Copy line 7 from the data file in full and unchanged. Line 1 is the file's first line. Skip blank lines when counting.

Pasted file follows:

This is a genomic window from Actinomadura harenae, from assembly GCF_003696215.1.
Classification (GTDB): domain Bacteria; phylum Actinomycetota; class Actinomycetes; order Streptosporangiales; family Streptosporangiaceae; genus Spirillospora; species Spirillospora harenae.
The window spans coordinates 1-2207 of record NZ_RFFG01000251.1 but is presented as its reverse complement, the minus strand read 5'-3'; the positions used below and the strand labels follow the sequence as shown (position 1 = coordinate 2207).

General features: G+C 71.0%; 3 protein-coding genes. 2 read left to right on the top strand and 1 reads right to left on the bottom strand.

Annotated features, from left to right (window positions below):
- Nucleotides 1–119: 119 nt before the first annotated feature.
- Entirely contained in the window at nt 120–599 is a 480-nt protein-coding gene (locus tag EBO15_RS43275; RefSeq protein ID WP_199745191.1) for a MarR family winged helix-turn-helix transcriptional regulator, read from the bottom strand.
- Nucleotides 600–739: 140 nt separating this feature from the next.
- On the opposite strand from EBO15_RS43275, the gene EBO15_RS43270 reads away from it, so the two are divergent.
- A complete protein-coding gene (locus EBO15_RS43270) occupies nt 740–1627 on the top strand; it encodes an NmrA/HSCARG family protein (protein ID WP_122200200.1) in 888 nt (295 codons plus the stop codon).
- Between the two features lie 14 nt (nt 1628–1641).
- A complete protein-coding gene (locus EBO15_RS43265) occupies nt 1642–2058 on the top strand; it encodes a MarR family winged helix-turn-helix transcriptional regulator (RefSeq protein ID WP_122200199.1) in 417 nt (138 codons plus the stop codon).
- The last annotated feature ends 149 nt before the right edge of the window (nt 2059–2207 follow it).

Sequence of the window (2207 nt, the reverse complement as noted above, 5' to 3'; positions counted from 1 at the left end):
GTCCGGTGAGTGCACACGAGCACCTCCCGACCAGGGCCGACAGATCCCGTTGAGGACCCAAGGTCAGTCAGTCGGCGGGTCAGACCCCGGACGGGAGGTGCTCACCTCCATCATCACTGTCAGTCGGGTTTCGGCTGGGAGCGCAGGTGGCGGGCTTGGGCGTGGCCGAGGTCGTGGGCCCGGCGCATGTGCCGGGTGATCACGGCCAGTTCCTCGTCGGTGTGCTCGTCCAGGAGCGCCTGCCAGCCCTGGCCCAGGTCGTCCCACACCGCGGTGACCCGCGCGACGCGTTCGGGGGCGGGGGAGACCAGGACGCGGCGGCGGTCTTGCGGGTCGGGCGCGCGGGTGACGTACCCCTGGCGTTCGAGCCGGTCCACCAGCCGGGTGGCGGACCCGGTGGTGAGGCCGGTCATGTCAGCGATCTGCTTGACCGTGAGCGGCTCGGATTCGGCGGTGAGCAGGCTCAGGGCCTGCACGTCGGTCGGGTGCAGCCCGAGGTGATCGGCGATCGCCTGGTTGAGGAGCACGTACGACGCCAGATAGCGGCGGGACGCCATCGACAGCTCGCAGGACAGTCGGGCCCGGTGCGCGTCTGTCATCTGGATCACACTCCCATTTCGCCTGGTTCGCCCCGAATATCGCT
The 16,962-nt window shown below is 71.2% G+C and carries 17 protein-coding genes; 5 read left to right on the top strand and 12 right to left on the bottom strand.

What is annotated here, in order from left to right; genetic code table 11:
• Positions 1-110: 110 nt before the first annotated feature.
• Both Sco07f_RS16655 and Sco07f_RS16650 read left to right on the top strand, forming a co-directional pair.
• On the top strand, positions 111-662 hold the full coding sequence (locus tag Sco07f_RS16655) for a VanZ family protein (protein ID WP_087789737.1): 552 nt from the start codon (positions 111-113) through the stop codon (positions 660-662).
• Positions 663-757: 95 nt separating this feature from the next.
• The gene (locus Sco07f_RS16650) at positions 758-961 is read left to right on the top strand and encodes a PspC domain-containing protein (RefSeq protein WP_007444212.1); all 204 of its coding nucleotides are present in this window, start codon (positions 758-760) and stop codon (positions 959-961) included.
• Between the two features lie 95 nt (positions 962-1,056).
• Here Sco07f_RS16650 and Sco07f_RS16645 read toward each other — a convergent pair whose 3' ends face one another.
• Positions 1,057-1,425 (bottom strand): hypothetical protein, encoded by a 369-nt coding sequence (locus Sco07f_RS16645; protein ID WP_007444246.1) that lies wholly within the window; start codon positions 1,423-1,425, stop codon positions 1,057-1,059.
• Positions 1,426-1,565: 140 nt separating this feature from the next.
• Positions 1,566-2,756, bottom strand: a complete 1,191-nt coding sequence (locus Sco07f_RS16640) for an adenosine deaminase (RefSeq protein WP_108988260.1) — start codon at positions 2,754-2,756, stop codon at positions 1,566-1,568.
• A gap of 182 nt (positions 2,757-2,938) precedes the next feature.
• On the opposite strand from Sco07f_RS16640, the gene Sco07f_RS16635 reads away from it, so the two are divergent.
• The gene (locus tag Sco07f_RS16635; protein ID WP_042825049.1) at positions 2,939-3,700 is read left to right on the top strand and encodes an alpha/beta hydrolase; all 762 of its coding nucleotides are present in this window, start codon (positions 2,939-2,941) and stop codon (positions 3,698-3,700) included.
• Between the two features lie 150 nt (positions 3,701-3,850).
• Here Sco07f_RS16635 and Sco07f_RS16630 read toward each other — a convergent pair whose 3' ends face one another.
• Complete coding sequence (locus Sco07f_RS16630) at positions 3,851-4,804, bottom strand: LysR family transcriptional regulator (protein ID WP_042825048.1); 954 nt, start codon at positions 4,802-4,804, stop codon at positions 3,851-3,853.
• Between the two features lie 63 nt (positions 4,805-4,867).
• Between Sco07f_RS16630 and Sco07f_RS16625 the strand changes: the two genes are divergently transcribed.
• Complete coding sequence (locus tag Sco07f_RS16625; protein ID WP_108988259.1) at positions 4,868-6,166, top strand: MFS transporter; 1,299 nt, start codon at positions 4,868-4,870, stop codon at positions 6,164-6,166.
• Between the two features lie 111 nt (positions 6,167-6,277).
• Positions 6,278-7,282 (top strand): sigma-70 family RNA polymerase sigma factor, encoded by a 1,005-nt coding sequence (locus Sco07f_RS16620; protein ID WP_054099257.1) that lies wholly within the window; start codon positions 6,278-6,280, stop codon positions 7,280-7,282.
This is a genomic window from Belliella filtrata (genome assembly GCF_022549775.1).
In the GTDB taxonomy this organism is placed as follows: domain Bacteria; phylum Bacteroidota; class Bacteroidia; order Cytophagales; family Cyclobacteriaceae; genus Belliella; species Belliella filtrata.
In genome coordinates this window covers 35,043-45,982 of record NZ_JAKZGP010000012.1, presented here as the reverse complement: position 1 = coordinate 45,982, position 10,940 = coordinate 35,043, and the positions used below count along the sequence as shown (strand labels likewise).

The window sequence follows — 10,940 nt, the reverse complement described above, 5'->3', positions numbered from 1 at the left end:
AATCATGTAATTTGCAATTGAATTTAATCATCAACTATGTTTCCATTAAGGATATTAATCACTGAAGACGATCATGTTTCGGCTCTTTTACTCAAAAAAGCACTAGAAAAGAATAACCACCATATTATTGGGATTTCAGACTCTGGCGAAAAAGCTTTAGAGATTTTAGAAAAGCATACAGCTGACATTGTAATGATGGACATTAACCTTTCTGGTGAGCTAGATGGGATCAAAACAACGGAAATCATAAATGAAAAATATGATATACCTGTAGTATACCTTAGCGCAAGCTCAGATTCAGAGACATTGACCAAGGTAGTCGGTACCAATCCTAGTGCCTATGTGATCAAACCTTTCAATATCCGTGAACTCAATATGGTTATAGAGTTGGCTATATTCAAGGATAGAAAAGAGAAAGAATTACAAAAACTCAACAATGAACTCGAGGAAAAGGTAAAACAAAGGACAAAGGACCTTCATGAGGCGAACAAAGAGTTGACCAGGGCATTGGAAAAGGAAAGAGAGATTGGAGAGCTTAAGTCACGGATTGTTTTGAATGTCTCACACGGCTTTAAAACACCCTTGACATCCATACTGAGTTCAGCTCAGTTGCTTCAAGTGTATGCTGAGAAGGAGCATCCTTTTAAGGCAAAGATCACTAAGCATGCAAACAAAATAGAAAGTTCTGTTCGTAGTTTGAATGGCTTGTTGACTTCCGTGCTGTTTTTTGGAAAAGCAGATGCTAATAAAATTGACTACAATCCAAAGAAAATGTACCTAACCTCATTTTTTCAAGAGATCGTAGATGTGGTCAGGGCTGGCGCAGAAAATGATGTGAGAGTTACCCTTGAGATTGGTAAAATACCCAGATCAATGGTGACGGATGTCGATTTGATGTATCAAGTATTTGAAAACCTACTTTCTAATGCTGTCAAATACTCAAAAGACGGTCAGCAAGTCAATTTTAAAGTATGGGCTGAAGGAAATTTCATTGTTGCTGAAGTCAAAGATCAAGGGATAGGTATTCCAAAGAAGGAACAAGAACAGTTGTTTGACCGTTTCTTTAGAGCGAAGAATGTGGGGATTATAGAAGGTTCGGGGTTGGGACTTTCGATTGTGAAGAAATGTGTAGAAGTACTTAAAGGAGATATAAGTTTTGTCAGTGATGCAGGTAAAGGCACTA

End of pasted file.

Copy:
- Entirely contained in the window at nt 120–599 is a 480-nt protein-coding gene (locus tag EBO15_RS43275; RefSeq protein ID WP_199745191.1) for a MarR family winged helix-turn-helix transcriptional regulator, read from the bottom strand.